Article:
Large Igneous Provinces and their Plumbing Systems
Identification of large-volume, short-duration mafic magmatic events of intraplate affinity in both continental and oceanic settings on the Earth and other planets provides invaluable clues for understanding several vital geological issues of current concern. Of particular importance is understanding the assembly and dispersal of supercontinents through Earth's history, dramatic climate change events including mass extinctions, and processes that have produced a wide range of large igneous province (LIP)-related resources, such as Ni–Cu–PGE, Au, U, base metals and petroleum. This volume comprises 21 contributions on the latest developments and new information on LIPs and their plumbing systems and presents methodical studies on different components of LIP plumbing systems. These articles are especially helpful in understanding continental break-up events, regional domal uplift and a variety of metallogenic systems, as well as the temporal and spatial distribution of LIPs, their origin and their likely links to mantle plumes/superplumes.
The geochemical evolution of the Logan Igneous Suite, Ontario, Canada: new insights from the Logan Basin and implications for the genesis of the Mesoproterozoic Midcontinent Rift System
Published:March 09, 2022
Robert Cundari, Pete Hollings, Mark Smyk, Christian Carl, 2022. "The geochemical evolution of the Logan Igneous Suite, Ontario, Canada: new insights from the Logan Basin and implications for the genesis of the Mesoproterozoic Midcontinent Rift System", Large Igneous Provinces and their Plumbing Systems, Rajesh K. Srivastava, Richard E. Ernst, Kenneth L. Buchan, Michiel de Kock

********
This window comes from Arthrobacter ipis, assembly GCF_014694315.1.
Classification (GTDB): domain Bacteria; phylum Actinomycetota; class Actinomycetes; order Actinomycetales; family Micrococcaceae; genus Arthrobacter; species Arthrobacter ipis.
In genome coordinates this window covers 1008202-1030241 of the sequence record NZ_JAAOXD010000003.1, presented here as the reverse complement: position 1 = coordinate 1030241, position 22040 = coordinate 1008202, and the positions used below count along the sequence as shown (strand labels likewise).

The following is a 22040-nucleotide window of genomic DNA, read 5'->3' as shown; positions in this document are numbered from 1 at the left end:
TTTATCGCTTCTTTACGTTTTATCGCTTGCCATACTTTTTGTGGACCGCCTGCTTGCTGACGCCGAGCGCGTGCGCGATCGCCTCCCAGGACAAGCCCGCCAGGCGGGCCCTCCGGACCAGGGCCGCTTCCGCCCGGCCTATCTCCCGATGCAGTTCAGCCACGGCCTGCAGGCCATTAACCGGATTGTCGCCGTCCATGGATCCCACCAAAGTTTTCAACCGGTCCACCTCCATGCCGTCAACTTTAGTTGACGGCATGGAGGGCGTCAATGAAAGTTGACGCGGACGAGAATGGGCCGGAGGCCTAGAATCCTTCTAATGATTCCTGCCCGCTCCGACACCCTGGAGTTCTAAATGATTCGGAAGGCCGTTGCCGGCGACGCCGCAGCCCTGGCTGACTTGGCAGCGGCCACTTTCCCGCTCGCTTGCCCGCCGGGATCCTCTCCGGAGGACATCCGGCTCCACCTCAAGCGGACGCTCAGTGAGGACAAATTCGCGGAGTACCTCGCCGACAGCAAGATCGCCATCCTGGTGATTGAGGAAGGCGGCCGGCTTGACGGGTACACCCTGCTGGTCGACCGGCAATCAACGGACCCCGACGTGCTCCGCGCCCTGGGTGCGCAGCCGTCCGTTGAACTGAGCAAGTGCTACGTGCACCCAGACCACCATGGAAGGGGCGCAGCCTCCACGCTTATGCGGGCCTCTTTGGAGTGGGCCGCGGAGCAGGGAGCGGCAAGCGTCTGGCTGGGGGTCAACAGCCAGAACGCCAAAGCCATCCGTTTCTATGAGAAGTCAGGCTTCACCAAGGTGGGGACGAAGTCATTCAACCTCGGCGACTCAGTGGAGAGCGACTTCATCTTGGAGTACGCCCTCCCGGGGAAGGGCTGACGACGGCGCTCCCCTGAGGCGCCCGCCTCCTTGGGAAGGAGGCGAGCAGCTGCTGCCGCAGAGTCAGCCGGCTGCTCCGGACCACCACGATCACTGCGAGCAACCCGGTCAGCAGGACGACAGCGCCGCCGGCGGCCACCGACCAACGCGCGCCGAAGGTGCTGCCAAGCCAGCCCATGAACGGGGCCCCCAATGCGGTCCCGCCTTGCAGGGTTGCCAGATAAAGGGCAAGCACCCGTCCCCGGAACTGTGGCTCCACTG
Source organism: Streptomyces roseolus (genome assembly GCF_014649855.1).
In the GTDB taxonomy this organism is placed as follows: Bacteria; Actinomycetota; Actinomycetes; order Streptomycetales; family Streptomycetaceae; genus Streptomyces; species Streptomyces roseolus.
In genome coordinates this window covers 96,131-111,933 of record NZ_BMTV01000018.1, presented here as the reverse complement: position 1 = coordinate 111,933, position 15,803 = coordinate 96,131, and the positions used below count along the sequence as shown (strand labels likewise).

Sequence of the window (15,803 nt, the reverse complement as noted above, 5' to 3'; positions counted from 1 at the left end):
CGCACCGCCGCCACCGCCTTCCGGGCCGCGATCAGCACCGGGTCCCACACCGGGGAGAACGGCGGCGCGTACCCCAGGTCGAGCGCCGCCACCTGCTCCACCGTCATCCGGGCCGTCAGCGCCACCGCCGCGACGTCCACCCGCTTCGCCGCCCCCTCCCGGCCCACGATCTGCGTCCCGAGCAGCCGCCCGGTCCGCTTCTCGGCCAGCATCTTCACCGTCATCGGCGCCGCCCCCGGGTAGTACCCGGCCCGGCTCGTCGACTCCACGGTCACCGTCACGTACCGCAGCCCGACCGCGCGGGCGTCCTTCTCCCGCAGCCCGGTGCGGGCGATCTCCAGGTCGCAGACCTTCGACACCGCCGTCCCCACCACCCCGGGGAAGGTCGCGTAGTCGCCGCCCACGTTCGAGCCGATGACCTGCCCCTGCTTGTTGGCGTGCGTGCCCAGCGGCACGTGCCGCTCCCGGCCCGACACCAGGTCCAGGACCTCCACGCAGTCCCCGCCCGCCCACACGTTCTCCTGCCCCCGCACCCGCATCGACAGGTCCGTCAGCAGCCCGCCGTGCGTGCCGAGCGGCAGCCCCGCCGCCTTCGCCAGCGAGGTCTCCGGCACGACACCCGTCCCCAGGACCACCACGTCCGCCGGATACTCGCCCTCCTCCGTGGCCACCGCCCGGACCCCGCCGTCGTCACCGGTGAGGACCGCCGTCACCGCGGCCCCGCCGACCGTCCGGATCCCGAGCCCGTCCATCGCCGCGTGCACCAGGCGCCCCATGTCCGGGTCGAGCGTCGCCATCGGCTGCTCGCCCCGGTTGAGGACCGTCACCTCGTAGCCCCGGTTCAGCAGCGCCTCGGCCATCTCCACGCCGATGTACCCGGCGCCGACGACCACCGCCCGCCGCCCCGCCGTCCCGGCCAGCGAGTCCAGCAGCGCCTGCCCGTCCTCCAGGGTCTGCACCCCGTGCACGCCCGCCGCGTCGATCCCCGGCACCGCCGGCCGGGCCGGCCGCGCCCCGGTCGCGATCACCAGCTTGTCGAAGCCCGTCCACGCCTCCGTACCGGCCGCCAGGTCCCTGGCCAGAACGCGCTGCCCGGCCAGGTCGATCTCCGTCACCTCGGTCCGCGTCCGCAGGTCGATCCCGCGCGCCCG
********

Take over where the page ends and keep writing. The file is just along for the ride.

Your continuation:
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The 1.1 Ga Midcontinent Rift System (MRS) of North America comprises a series of Mesoproterozoic flood basalts and intrusive rocks emplaced in the Lake Superior region. The mafic rocks preserved on the NW flank of Lake Superior offer insights into the early development of the rift. New geochemical data collected from intrusive rocks in the Logan Basin, coupled with improved constraints on timing relationships between units, allow for a better understanding of the geochemical evolution of intrusive rocks therein. The extensive dataset suggests many previously unrecognized relationships between MRS intrusive rocks, indicating multiple, distinct mantle-source characteristics with highly variable crustal contamination histories, implying a complicated magma plumbing system. The data presented here suggest that five geochemically distinct mantle source regions were involved in the emplacement of the Logan Igneous Suite, each with its own distinct contamination history and perhaps different degrees of partial melting. The geochemical variations could suggest either a progressive, relative depletion in the mantle source over time or heterogeneity of the source region. However, based on the model for MRS magmatism presented here, we suggest that units related to the Logan Igneous Suite were tapping a heterogeneous mantle source that varied over time.